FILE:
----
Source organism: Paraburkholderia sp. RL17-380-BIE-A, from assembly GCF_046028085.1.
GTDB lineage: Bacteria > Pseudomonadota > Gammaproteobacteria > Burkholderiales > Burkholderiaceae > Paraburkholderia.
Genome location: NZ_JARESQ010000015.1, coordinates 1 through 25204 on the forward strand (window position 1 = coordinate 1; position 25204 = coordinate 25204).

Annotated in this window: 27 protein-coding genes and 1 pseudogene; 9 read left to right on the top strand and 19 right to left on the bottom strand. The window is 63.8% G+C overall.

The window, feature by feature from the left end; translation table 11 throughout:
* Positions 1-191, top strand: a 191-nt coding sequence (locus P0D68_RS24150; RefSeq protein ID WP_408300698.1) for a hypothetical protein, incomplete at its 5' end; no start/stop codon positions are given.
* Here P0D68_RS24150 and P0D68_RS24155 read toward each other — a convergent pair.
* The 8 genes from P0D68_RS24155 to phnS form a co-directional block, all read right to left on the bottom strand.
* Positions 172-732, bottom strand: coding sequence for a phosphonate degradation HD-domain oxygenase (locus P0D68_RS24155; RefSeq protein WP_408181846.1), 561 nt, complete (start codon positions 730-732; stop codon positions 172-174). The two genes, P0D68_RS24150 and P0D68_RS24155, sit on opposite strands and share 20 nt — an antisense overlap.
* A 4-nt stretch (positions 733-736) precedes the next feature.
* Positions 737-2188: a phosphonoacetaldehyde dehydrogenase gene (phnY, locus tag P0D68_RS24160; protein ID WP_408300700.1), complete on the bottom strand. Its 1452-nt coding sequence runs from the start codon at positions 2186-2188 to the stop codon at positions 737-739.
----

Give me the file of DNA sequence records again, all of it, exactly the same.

Source organism: Paraburkholderia sp. RL17-380-BIE-A, from assembly GCF_046028085.1.
GTDB lineage: Bacteria > Pseudomonadota > Gammaproteobacteria > Burkholderiales > Burkholderiaceae > Paraburkholderia.
Genome location: NZ_JARESQ010000015.1, coordinates 1 through 25204 on the forward strand (window position 1 = coordinate 1; position 25204 = coordinate 25204).

Annotated in this window: 27 protein-coding genes and 1 pseudogene; 9 read left to right on the top strand and 19 right to left on the bottom strand. The window is 63.8% G+C overall.

The window, feature by feature from the left end; translation table 11 throughout:
* Positions 1-191, top strand: a 191-nt coding sequence (locus P0D68_RS24150; RefSeq protein ID WP_408300698.1) for a hypothetical protein, incomplete at its 5' end; no start/stop codon positions are given.
* Here P0D68_RS24150 and P0D68_RS24155 read toward each other — a convergent pair.
* The 8 genes from P0D68_RS24155 to phnS form a co-directional block, all read right to left on the bottom strand.
* Positions 172-732, bottom strand: coding sequence for a phosphonate degradation HD-domain oxygenase (locus P0D68_RS24155; RefSeq protein WP_408181846.1), 561 nt, complete (start codon positions 730-732; stop codon positions 172-174). The two genes, P0D68_RS24150 and P0D68_RS24155, sit on opposite strands and share 20 nt — an antisense overlap.
* A 4-nt stretch (positions 733-736) precedes the next feature.
* Positions 737-2188: a phosphonoacetaldehyde dehydrogenase gene (phnY, locus tag P0D68_RS24160; protein ID WP_408300700.1), complete on the bottom strand. Its 1452-nt coding sequence runs from the start codon at positions 2186-2188 to the stop codon at positions 737-739.